holy cow

Tokens of devotion for sale along the road in Kalighat Temple in Calcutta.

Tokens of devotion for sale along the road in Kalighat Temple in Calcutta.

Part 8 in a series, #returntoindia

The number of gods worshiped by Hindus range from one to 330 million. Seriously.

Technically, it is pantheistic monism. There is one undifferentiated, impersonal consciousness, Brahman, the only Reality. But there are an infinite number of manifestations, all of which can be worshipped.

What really matters is to be devoted, even though there is no unifying text, leader or doctrine. And more than 80% of Indians believe this.

For example, Narendra Modi, the prime minister, is a Hindu nationalist, and this makes Muslims (13%) and Christians (3%) nervous. Even the New York TImes has expressed concern about his party’s efforts to “convert” minorities.

This is clearly a Hindu country, and this ancient system—with its emphasis on Dharma (duty), Samsara (birth and rebirth) and Karma (cause and effect) is always apparent, with offerings of flowers, food and fire.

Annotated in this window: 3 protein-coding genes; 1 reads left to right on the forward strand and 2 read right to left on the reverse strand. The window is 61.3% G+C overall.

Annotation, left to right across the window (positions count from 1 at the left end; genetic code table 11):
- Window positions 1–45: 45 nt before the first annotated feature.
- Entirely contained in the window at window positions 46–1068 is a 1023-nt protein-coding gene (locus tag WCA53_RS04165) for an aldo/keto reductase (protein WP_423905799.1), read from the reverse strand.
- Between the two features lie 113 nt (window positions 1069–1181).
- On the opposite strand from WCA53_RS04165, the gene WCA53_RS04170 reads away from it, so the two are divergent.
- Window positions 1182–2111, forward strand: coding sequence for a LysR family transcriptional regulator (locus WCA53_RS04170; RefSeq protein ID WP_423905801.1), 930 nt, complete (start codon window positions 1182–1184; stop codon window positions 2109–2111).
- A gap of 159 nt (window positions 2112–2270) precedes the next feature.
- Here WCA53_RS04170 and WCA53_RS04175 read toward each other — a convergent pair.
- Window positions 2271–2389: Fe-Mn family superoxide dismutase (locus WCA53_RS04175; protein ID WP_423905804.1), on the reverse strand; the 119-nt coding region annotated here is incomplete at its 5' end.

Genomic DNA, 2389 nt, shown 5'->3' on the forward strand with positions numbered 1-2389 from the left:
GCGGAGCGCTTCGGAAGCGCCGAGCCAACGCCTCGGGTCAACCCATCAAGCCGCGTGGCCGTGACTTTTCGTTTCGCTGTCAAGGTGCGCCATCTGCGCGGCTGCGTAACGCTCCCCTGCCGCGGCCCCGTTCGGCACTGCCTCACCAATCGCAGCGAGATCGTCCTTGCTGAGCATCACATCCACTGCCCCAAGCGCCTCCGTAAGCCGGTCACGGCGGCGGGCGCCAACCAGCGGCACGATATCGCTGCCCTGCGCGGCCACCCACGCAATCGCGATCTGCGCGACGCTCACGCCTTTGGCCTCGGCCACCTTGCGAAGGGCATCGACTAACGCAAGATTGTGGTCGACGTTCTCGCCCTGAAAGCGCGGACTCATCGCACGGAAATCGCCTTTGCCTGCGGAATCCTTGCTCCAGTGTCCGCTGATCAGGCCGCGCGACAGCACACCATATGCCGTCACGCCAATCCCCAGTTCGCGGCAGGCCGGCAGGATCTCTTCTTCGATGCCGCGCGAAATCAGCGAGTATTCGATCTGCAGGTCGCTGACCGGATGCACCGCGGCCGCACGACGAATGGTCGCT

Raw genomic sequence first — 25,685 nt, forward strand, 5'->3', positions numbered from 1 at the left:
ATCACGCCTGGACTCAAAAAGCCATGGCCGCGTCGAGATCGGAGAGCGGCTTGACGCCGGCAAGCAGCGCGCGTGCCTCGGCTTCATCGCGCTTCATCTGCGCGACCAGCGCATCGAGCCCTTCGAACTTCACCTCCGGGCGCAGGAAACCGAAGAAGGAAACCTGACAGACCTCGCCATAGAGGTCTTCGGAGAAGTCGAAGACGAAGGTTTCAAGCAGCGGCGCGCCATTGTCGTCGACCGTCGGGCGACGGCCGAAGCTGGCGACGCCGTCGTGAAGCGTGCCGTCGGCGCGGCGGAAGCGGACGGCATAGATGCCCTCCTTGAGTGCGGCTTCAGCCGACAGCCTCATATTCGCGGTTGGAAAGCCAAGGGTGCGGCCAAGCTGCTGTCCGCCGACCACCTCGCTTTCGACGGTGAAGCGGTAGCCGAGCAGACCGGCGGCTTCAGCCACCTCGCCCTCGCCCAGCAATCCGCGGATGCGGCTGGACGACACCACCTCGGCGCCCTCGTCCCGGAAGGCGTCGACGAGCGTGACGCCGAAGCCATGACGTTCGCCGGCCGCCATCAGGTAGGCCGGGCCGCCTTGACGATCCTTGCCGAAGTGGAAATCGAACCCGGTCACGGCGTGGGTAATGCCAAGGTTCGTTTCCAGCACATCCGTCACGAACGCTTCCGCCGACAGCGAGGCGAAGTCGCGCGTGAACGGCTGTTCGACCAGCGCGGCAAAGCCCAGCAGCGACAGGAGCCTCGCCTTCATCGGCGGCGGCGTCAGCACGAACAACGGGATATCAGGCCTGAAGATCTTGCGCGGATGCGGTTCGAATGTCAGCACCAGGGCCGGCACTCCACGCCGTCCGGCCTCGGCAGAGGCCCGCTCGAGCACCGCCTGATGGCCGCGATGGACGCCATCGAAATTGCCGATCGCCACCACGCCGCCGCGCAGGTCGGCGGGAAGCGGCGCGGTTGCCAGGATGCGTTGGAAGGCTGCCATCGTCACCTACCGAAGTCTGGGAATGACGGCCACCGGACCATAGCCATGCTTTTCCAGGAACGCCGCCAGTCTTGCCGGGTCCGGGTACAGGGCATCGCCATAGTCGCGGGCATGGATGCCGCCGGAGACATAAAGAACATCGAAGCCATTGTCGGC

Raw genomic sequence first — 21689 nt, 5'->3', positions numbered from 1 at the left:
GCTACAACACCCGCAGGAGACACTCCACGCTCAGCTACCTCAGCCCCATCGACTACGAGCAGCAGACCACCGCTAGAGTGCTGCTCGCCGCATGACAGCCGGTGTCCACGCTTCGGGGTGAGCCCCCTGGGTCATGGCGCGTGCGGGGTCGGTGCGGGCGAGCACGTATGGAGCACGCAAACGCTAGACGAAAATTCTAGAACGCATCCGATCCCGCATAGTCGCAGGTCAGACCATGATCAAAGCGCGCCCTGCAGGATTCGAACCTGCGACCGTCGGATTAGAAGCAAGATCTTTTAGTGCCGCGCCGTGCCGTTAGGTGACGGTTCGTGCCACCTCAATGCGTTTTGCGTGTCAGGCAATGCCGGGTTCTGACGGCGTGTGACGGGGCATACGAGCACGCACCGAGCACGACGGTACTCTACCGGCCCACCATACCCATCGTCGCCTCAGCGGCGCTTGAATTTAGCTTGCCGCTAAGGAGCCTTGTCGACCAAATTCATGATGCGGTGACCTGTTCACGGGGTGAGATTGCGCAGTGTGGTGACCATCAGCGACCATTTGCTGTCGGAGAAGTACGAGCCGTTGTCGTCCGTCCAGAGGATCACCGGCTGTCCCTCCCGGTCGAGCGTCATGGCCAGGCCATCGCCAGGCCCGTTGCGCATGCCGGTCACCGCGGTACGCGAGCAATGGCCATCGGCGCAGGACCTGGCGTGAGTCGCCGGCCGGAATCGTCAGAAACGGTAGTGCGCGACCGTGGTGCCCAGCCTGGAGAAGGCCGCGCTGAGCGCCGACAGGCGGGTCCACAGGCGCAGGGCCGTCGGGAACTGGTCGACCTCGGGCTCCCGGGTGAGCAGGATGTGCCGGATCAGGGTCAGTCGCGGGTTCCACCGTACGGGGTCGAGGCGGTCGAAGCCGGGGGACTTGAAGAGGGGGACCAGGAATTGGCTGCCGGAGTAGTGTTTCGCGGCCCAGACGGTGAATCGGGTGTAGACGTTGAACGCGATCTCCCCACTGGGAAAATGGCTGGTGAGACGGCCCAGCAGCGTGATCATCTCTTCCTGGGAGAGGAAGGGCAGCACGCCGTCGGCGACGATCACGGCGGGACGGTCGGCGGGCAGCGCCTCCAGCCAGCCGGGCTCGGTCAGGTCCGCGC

There are shines everywhere. Shop keepers and cab drivers make obeisance to endless deities. Beggars put flowers offered to these gods on your wrist, hoping to create an obligation for alms. Faces are marked with ashes or powders to signify faithfulness.

Temples are crowded. Festivals are innumerable. Darkness. Bondage. Idolatry. It is an unending cycle of prayers and sacrifices.

Thank God that Christ was offered once for all. Thank God for the freedom we have in Christ. Thank God for the power of the resurrection. Thank God.

And pray for the church in India.

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About wally metts

Wally Metts is the daysman. He is director of graduate studies in communication at Spring Arbor University and is a pastor at Countryside Bible Church in Jonesville, MI. The father of four adult children, he and his wife Katie raise barn cats and Christmas trees in Michigan. His grandchildren call him Santa.

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  1. Basic Beliefs of Hinduism | Earthpages.org - March 18, 2015

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